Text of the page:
Reading Strategies for the Home

Reading Strategies for
the Home
Presented by Christina Shpunder LDT-C
Early Reading Behaviors
Enjoys listening to and talking about
 Understands that print carries a message.
 Makes attempts to read.
 Identifies familiar signs and labels.
 Participates in rhyming games.
 Identifies some letters and makes some lettersound matches.
Early Reading Behaviors
Sounds as if they are reading when pretending.
Enjoy being read to.
Retells simple stories.
Uses descriptive language to explain or to ask questions.
Recognizes letters and letter-sound matches.
Shows familiarity with rhyming and beginning sounds.
Understands that print is read left-to-right and top-tobottom.
Begins to match spoken words with written ones.
Begins to write letters of the alphabet and some words.
Early Reading Behaviors
AGE 6, First Grade
Reads and retells familiar stories.
 Uses a variety of ways to help with reading a
 Reads some things aloud with ease.
 Identifies new words.
 Identify an increasing number of words by sight.
 Say
silly tongue twisters – sing songs, read
rhyming words.
 Read it and experience it
 Use your child’s name
 Trace and say letters
 Talk about letter sounds
First Graders
Don’t Leave Home without It!
 Once is not enough. Encourage your child to
re-read favorite books and poems.
 Dig deeper into the story. Ask your child
questions about a story just read. “Why do
you think Clifford did that?”
 Take Control of the Television.
 Encourage reading as a free-time activity.
First Graders
Be patient.
 Pick books that are at the right level.
 Play Word Games.
 Help your child sound out the word as you
change it from mat to pat; sat to sag, etc.
 Gently correct your young reader.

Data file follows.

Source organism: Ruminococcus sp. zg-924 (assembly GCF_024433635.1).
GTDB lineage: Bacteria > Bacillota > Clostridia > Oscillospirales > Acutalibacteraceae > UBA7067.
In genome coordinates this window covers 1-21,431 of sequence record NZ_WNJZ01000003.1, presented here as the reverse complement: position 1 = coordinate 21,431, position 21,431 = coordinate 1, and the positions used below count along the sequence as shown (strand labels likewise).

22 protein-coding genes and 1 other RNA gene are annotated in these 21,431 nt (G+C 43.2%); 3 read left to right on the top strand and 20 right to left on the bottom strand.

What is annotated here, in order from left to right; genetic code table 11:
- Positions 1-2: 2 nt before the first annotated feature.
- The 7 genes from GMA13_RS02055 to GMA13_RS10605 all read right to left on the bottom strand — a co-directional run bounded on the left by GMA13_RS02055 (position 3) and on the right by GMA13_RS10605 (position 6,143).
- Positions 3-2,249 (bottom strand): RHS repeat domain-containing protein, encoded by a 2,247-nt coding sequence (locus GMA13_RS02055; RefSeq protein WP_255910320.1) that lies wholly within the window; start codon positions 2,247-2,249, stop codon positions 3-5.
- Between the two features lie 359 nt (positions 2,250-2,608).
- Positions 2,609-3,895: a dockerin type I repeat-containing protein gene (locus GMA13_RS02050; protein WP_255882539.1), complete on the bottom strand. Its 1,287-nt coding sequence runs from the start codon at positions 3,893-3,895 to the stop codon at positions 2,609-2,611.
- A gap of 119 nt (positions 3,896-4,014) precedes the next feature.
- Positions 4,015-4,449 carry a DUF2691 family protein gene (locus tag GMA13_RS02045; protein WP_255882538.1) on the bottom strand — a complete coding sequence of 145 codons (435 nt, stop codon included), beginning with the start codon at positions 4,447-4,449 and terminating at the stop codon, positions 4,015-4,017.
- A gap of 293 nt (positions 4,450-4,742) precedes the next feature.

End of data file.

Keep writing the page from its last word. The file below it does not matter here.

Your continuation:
 Talk to your child every day about school.
 I read, you read.
Second Graders
 Tell
family tales.
 Be your child’s #1 fan.
 One more time with feeling.
 Point out the relationship between words.
Explain how related words have similar
spellings and meanings.
 Use new words your child has learned on
flash cards to help them automatically
recognize them.
Third Grade – Fifth Grade
 Make
Books Special. Take them to the
library, read with them, buy them books.
 Crack open the dictionary. Look up
unknown words.
 Talk about what you see and do in order to
build your child’s background knowledge.
 Read different types of books. Boys
usually prefer non-fiction (real stories).
Predicting - Look at the book cover, headlines, subheads,
Questioning - Create their own questions before, during and
Clarifying/monitoring - Become actively aware of their
Summarize - What did you learn. Write it or say it!
graphics, and pictures. During reading predict what is going to
happen next.
after reading. Take statements from the text and turn them into
questions, or use prior knowledge to create inferential questions.
comprehension. What didn’t they understand. A word, a
sentence, or even an entire section. Take action to gain the
Tap into prior knowledge and experiences.
Background Information. Go over new vocabulary and
specialized terminology.
Use context clues when reading unfamiliar words.
Have child monitor their comprehension. Slow down when
Take notes or draw visuals.
Summarize the passage after reading.
Discuss what they have read.
Read high interest books/magazines at your child’s
General Tips
Echo reading
 Choral Reading
 Paired reading